But among the most popular alternative lately on TV appears to be the capable gruff loner turned surrogate dads like Jepperd, Joel and Din Djarin. These dads are hypermasculine and capable not only of extreme violence, but also of protecting and providing for their young charges. They are nurturing and vulnerable because they care for their kids, but that doesn’t take away from their brutish masculinity. They are almost a counterpart to the “badass women” — fighters who protect the vulnerable — in film and TV who are only as tough and formidable as they are (conventionally) sexually desirable. So these dads may be subversive, but they also perpetuate some problematic stereotypes.

These father figures are not a new phenomenon — there have been shades of the type in movies (2019’s “Logan”), books (“The Witcher” and “Lone Wolf and Cub”) and games (“The Last of Us” and “God of War”). These stories likely have a wide appeal because it allows the audience to relate to the protector dad or the child.

Jepperd and Gus sitting in grass near a plane

Tommy Jepperd (Nonso Anozie), left, has come to care for Gus (Christian Convery) as his own in “Sweet Tooth.”

(Kirsty Griffin / Netflix )

But these gruff protector dads have become increasingly resonant on TV at a time when the idea of protecting children has become more politicized than ever. Right-wing politicians and activists, including conservative parents, are on a crusade, as they see it, to protect children by banning books by and about people of color or those that involve LGBTQ+ people and storylines. They demand that educators steer clear from teaching history that accurately acknowledges America’s legacy of racism and white supremacy. Not to mention the anti-LGBTQ+ legislation being passed or proposed by state legislatures that targets queer and trans people, including kids.

Authoritarian forces are also in play in “The Last of Us,” “The Mandalorian” and “Sweet Tooth.” The first step of Joel and Ellie’s journey involves breaking out of a quarantine zone controlled by an oppressive militarized government. The Mandalorian has had to rescue Grogu from operatives trying to restore the power of the fallen, fascist Empire more than once. And Jepperd, who once worked as a hunter for a despotic militia, is desperate to rescue Gus (and his fellow hybrid kids) from his former boss.

Parents on either side of the political spectrum can likely understand the impulse to protect their child at all costs in a world that seems increasingly dangerous due to a pandemic, the prevalence of gun violence and aggressive proponents of extremist views. And children, especially those whose identities have become topics of debate rather than an aspect of their humanity, can probably use more protectors who see them as they are and will do whatever it takes to save them. These gruff TV dads both feel like who we want to be and who we want on our side.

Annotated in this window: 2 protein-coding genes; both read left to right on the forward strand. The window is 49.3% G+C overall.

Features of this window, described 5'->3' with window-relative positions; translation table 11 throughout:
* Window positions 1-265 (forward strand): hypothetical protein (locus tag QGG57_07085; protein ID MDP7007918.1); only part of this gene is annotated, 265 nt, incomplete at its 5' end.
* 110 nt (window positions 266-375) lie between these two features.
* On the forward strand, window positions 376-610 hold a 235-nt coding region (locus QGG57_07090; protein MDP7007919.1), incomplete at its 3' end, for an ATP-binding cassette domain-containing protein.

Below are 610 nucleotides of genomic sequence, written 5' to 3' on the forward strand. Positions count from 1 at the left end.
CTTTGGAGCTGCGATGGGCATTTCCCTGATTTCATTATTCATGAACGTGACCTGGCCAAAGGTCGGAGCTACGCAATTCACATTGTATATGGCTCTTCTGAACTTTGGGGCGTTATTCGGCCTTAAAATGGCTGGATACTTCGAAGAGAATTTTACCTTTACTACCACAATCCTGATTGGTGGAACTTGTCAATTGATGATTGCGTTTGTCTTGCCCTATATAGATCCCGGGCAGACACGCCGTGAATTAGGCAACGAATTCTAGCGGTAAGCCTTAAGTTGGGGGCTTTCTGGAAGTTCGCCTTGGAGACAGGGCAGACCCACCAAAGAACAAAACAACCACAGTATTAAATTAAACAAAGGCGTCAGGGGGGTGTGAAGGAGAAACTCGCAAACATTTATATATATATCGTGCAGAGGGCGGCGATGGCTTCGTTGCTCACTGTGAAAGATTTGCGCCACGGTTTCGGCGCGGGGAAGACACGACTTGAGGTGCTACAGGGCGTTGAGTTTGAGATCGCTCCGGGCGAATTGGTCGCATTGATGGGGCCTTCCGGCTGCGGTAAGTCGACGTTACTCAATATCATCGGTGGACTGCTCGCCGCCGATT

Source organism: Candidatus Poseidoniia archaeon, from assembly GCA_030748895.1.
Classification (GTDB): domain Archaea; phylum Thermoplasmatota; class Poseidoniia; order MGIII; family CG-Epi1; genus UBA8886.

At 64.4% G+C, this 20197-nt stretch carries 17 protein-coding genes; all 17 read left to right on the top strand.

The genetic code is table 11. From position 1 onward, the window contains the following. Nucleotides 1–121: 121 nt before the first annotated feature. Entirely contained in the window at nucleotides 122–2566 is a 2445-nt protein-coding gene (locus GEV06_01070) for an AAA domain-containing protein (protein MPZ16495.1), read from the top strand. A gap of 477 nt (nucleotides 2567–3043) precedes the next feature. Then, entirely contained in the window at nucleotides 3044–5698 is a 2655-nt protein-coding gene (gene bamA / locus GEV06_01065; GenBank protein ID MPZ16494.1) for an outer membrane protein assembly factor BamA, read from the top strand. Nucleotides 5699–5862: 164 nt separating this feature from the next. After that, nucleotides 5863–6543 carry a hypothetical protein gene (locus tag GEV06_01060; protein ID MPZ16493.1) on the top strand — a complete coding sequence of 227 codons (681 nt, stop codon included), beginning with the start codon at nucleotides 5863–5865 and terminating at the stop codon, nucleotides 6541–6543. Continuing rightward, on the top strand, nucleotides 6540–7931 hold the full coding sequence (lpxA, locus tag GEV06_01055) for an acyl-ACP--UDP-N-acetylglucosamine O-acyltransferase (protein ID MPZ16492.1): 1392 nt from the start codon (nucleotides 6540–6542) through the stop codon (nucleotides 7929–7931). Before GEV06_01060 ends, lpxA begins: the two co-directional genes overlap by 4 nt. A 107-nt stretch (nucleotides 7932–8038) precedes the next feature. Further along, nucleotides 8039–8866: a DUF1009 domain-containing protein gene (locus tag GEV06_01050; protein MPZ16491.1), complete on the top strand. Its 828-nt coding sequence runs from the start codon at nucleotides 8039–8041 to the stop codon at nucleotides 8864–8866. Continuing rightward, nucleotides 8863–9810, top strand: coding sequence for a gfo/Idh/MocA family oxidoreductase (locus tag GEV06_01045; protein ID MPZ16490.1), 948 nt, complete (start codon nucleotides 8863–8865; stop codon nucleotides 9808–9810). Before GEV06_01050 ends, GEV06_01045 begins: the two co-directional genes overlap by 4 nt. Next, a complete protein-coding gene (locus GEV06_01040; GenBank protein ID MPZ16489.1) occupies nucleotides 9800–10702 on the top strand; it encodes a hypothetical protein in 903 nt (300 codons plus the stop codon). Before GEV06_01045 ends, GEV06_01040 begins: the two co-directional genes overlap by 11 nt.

The politics of these shows, though, can’t be ignored. Gus, Ellie and Grogu are all “different” and special in their respective shows. Gus is revealed to be the first hybrid kid and a miracle baby created in a lab. Ellie is the only person with immunity to the mutant fungus that caused a pandemic. Grogu is a youngling who is strong in the Force. They’re all of particular scientific interests for these reasons. And “Sweet Tooth” is especially resonant because Gus and the hybrid kids live in a world that hates or fears them just for being who they are.

But Gus, Ellie and Grogu are also just kids. They deserve to live as kids and not have to worry about hunters or morally suspect scientists or power-hungry warlords or the weight of saving the world. Their gruff protector dads each see them and love them as their kids — nothing more, nothing less. And that’s probably why we can’t help but love them right now.

‘The Last of Us’

Where: HBO Max

When: Any time

Rating: TV-MA (may be unsuitable for children under the age of 17)

‘Sweet Tooth’

Where: Netflix

When: Any time

Rating: TV-14 (may be unsuitable for children under the age of 14 with advisories for smoking, fear and coarse language)

‘The Mandalorian’

Where: Disney+

When: Any time

Rating: TV-14 (may be unsuitable for children under the age of 14)

Free Bitcoins: FreeBitcoin | BonusBitcoin

Coins Kaufen: Bitcoin.deAnycoinDirektCoinbaseCoinMama (mit Kreditkarte)Paxfull

Handelsplätze / Börsen: Bitcoin.de | KuCoinBinanceBitMexBitpandaeToro

Lending / Zinsen erhalten: Celsius NetworkCoinlend (Bot)

Cloud Mining: HashflareGenesis MiningIQ Mining

By continuing to use the site, you agree to the use of cookies. more information

The cookie settings on this website are set to "allow cookies" to give you the best browsing experience possible. If you continue to use this website without changing your cookie settings or you click "Accept" below then you are consenting to this.